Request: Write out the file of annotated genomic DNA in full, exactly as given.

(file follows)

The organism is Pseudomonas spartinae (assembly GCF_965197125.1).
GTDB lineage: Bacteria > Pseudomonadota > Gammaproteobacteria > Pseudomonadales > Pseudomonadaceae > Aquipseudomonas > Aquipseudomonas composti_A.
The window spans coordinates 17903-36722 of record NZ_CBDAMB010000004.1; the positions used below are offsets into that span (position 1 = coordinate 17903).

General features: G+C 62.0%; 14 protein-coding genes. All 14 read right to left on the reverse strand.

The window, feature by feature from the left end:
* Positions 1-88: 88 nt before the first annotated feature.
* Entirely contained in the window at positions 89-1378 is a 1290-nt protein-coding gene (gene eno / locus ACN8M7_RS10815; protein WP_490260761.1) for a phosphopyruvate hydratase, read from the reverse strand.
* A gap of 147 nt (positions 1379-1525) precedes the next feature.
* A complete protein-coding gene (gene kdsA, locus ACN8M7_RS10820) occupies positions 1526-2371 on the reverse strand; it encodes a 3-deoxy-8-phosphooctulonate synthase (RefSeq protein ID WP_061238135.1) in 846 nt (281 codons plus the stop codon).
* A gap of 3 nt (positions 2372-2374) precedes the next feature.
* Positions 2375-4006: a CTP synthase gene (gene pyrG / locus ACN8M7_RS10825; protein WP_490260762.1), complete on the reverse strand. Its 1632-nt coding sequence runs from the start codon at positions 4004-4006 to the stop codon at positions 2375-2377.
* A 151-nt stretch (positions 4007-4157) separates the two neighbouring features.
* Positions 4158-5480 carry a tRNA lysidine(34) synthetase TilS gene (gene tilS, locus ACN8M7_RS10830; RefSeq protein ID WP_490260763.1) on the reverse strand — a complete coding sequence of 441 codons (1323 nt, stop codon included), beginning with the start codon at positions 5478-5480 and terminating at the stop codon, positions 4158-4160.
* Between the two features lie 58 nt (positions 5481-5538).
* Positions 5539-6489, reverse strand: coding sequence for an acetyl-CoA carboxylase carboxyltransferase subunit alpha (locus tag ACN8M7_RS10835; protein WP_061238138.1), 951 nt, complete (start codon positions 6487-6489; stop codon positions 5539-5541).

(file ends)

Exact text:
The organism is Pseudomonas spartinae (assembly GCF_965197125.1).
GTDB lineage: Bacteria > Pseudomonadota > Gammaproteobacteria > Pseudomonadales > Pseudomonadaceae > Aquipseudomonas > Aquipseudomonas composti_A.
The window spans coordinates 17903-36722 of record NZ_CBDAMB010000004.1; the positions used below are offsets into that span (position 1 = coordinate 17903).

General features: G+C 62.0%; 14 protein-coding genes. All 14 read right to left on the reverse strand.

The window, feature by feature from the left end:
* Positions 1-88: 88 nt before the first annotated feature.
* Entirely contained in the window at positions 89-1378 is a 1290-nt protein-coding gene (gene eno / locus ACN8M7_RS10815; protein WP_490260761.1) for a phosphopyruvate hydratase, read from the reverse strand.
* A gap of 147 nt (positions 1379-1525) precedes the next feature.
* A complete protein-coding gene (gene kdsA, locus ACN8M7_RS10820) occupies positions 1526-2371 on the reverse strand; it encodes a 3-deoxy-8-phosphooctulonate synthase (RefSeq protein ID WP_061238135.1) in 846 nt (281 codons plus the stop codon).
* A gap of 3 nt (positions 2372-2374) precedes the next feature.
* Positions 2375-4006: a CTP synthase gene (gene pyrG / locus ACN8M7_RS10825; protein WP_490260762.1), complete on the reverse strand. Its 1632-nt coding sequence runs from the start codon at positions 4004-4006 to the stop codon at positions 2375-2377.
* A 151-nt stretch (positions 4007-4157) separates the two neighbouring features.
* Positions 4158-5480 carry a tRNA lysidine(34) synthetase TilS gene (gene tilS, locus ACN8M7_RS10830; RefSeq protein ID WP_490260763.1) on the reverse strand — a complete coding sequence of 441 codons (1323 nt, stop codon included), beginning with the start codon at positions 5478-5480 and terminating at the stop codon, positions 4158-4160.
* Between the two features lie 58 nt (positions 5481-5538).
* Positions 5539-6489, reverse strand: coding sequence for an acetyl-CoA carboxylase carboxyltransferase subunit alpha (locus tag ACN8M7_RS10835; protein WP_061238138.1), 951 nt, complete (start codon positions 6487-6489; stop codon positions 5539-5541).